“We also welcome the First Minister’s comments that women in Northern Ireland may be able to access abortion in Scotland on the NHS. This would be supported by the women’s and human rights organisations who have endorsed this report.
"It is shocking that women in Northern Ireland do not have the same rights as women in Scotland. And until politicians there stop forcing women to travel at great expense, to obtain vital healthcare, the rest of the UK must step in to support women and girls in Northern Ireland.”
Angela Alexander, Women’s Officer at NUS Scotland, one of the 6 leading organisations to sign up to the report, welcomed its publication, saying:
“NUS Scotland’s Women’s Campaign has long standing policy to defend a person’s right to choose, recognising the huge impact that abortion rights can have on many people in society, including students. We will continue to campaign to defend and extend a person’s rights and access to safe and legal abortion, including working in collaboration with other likeminded organisations like Engender, to ensure that Scotland has progressive policy on the right to choose.”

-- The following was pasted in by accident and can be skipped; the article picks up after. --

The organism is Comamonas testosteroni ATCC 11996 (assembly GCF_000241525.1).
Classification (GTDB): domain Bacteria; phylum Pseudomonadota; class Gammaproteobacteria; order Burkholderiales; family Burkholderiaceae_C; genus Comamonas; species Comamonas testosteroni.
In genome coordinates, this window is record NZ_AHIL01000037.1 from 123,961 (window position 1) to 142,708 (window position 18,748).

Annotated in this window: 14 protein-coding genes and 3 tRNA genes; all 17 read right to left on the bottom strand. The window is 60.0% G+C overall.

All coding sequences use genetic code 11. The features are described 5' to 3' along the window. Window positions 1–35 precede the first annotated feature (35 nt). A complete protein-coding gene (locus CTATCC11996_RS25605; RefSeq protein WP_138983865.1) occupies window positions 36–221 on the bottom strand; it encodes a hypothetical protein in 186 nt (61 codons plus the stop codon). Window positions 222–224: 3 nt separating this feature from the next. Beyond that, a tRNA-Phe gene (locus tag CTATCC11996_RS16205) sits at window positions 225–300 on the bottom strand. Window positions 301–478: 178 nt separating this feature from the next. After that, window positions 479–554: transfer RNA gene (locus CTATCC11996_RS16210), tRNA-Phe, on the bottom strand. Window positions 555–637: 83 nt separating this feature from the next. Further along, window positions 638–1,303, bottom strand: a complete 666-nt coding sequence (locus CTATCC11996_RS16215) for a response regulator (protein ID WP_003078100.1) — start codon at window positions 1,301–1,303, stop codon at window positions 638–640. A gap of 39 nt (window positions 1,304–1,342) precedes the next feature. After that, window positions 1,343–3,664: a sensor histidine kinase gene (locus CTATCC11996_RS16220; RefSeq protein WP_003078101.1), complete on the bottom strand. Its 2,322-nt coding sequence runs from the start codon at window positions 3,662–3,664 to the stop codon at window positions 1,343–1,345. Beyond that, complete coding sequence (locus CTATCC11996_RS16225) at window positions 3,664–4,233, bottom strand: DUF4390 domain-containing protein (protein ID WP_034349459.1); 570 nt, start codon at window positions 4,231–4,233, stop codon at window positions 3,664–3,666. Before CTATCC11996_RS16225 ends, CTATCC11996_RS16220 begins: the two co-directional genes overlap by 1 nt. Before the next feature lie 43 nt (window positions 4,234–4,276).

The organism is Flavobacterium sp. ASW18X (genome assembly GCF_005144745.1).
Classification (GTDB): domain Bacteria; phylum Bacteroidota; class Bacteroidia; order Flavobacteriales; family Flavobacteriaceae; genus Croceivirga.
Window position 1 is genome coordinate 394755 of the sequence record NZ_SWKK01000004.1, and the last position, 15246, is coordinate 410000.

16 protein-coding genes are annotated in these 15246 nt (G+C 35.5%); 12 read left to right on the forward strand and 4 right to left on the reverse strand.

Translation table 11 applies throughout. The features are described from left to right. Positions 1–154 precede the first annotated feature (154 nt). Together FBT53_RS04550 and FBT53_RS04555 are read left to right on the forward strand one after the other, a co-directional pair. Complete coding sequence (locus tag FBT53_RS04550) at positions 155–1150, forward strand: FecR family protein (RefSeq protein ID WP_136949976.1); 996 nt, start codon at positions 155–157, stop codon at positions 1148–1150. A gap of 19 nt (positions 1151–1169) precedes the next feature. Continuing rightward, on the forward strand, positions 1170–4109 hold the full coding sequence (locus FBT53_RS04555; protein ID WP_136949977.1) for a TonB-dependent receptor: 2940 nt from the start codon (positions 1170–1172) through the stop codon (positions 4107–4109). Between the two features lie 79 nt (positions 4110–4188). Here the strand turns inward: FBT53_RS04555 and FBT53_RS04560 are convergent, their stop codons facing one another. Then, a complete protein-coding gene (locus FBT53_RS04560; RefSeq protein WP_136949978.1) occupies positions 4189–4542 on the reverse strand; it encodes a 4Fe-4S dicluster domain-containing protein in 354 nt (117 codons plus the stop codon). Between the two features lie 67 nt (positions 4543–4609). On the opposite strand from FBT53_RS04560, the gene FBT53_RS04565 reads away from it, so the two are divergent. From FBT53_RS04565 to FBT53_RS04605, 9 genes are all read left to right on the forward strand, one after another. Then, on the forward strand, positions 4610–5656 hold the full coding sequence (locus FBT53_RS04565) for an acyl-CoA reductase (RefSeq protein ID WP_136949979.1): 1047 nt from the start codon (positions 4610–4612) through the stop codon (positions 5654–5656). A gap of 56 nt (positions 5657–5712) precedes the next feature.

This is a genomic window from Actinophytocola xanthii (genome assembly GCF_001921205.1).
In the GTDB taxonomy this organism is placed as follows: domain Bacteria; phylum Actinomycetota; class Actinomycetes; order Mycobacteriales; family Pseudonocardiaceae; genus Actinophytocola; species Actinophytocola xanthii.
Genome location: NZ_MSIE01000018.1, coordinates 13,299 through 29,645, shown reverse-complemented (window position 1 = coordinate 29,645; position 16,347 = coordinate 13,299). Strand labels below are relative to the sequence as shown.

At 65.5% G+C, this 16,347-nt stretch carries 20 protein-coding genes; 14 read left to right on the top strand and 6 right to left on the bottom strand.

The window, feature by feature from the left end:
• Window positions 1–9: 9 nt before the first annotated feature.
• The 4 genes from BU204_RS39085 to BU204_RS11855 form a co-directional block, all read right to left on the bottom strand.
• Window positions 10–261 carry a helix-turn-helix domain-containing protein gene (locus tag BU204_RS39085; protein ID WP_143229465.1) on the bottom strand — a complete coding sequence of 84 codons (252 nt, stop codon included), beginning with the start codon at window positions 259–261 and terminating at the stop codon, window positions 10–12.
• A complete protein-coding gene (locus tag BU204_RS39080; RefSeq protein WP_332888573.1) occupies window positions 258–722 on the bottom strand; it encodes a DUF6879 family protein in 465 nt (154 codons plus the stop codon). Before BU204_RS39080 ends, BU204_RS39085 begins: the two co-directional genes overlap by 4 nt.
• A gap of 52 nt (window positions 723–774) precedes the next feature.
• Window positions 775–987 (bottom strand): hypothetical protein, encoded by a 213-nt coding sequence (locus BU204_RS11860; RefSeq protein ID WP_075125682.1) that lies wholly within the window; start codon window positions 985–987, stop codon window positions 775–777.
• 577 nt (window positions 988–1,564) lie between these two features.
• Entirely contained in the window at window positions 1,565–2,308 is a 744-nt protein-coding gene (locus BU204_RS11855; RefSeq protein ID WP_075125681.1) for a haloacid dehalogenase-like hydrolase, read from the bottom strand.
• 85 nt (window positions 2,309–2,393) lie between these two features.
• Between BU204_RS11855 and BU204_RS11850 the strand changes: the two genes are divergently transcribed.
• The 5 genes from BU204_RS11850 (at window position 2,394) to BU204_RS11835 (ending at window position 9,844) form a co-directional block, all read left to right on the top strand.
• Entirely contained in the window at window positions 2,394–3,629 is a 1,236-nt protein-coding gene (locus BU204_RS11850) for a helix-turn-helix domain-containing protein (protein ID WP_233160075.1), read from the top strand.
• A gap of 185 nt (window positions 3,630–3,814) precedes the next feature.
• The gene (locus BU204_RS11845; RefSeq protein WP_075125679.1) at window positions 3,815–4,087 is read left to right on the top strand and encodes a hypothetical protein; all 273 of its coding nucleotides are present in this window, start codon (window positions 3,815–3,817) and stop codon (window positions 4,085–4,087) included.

As well as calling for decriminalisation of abortion, the report highlights serious issues with provision of abortion services in Scotland, key among these being that many women seeking abortion after 18-20 weeks must travel to England in order to receive treatment. In 2011 and 2014 respectively, 233 and 182 women had to travel to England in order to access safe, legal abortions. Organisations are calling on the Scottish Government to make a number of key changes around abortion services in Scotland to standardise access to abortion and make use of advances in medical abortion drugs and healthcare provision.
Sandy Brindley, National Coordinator of Rape Crisis Scotland, said:
“Access to safe abortion must be a fundamental right for all women. In Scotland, there are specific issues for women who are pregnant as a result of rape, particularly in relation to access to what is considered later term abortions (though still within the current legal time limit of 24 weeks). Along with other human rights focused organisations, we are calling on the Scottish Government to develop an approach to abortion in Scotland which more fully upholds women's reproductive rights.”
Marsha Scott, Chief Executive of Scottish Women’s Aid, highlighted the links between reproductive rights and violence against women, saying:
“Access to reproductive health services and abortion is a critical component of women’s human rights. Problematic access to appropriate services, whether statutory or health service imposed, quite simply hands power to perpetrators of domestic abuse, giving them another tool for exerting their control over women and children. The report’s recommendations make a powerful case for Scotland to take a new approach to reproductive rights. We are committed to ensuring that this new approach is one that has the interests and safety of women experiencing domestic abuse at its heart.”